3. Relevance – Students will gain the most from real experiences that can be translated into practical applications.
  4. Empowerment – Students need some sense of control in their learning environment. They need the freedom to explore their own questions and pursue knowledge that is both interesting and useful for their development.
  5. Care – Respect for students, for their interests, and for their abilities demonstrates care. When such respect is present, students are free to learn and grown.

As you are planning for next week, include choice, personalization, and relevance in your content. Empower your students to learn and demonstrate respect for them in the process. They will find much success and you will find much joy in your work.

Developing an Inquiry-based Classroom

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inquiry scrabbleI like the word authentic. It signifies something is genuine and real, something tangible and significant. In teaching, we should continually strive to create authentic experiences for our students, so they can connect the content they are studying with the real world they enter after school hours. Larissa Pahomov, author of the book Authentic Learning in the Digital Age: Engaging Students Through Inquiry, provides a framework for developing an inquiry-based classroom. It is built on five core values:

  1. Inquiry – the desire to gain knowledge and skills
  2. Research – how well you can find what you need to know and apply it
  3. Collaboration – working with others to share and further knowledge and skills
  4. Presentation – knowing how to present your work in person or online
  5. Reflection – the ability to think about knowledge and skills and analyze performance in all areas

These five core values can be employed in concert to build an inquiry-based classroom. Begin thinking about how they are used in your classroom to help students interact with content at the highest levels.

Conditioning + Fundamentals + Unity = Success

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woodenIf you are a student of leadership or a fan of basketball, you may have heard of John Wooden. Wooden was a legendary college coach who guided the UCLA men’s basketball program to a record 10 NCAA National Championships. Because of his unprecedented success, people asked Wooden what made him and his teams so successful. He responded with the simple formula above. In Wooden’s mind, conditioning was the preparation necessary to finish the game as strong as it was started. Fundamentals focused on the basic skills that were vital for each player. (At the beginning of each season, Wooden taught his players the “right” way to put on socks. That’s how vital the basic skills were to him.) Unity represented the sacrificing of individual ego for the oneness of the team.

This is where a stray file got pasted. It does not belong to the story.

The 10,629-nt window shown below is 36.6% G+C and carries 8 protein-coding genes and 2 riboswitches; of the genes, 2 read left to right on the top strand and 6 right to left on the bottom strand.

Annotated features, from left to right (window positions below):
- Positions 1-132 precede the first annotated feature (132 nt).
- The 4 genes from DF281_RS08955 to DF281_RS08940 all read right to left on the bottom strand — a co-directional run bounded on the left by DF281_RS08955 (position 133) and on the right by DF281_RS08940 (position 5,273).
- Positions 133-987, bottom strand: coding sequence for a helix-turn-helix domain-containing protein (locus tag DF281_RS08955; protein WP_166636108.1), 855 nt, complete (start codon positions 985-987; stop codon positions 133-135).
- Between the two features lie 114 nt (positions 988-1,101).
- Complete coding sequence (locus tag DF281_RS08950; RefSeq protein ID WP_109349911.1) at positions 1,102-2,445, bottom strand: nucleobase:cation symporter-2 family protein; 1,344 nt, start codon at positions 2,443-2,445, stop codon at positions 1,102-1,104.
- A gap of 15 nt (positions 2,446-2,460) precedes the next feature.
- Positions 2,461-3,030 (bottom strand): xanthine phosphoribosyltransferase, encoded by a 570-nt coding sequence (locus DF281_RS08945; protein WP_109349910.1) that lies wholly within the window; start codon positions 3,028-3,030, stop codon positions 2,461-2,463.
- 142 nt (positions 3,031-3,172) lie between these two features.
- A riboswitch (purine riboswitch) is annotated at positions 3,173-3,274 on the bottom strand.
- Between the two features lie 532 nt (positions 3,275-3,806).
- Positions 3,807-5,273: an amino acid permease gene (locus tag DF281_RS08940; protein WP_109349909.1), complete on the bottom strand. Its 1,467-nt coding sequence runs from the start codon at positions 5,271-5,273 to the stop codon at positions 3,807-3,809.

I believe the same simple formula that Wooden used throughout his entire coaching career can guide our teaching. Our conditioning entails being prepared for every minute of class, so that the very last minute of the very last class of the week is as productive as the first. Our fundamentals are those basic skills of instructional methods and assessment that are vital for each teacher. Unity reflects our ability to come together and work for the benefit of the students in the school. When we fully employ our conditioning, fundamentals, and unity, our students will succeed beyond our wildest imaginations, and we will be truly successful.

Developing Mentor Programs for New Teachers

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Educators, by and large, understand that students need to make connections and build relationships within the educational environment in order to enable achievement.  As such, schools develop peer-to-peer groups and student-teacher mentor programs to facilitate relationship-building.  The same need exists for teachers, especially those new to the profession.  The 2003 National Commission on Teaching and America’s Future (NCTAF) found that almost a third of new teachers leave the classroom after three years, and nearly 50% leave after five years (p. 26).  Recent studies have indicated that approximately 20% of teachers leave the profession within the first three years (Johnson, Musial, Hall, & Gollnick, 2011).  In a United States Department of Education survey of those who left in recent years, 49% of those leaving the profession cited job dissatisfaction or the desire to pursue another career (Archer, 1999).

To increase the chances of the new teacher remaining in the profession, he/she must make connections with other professionals and the community as a whole.  Therefore it is imperative that schools and districts establish teacher mentor programs that meet the needs of those new to the profession.  In order to be successful: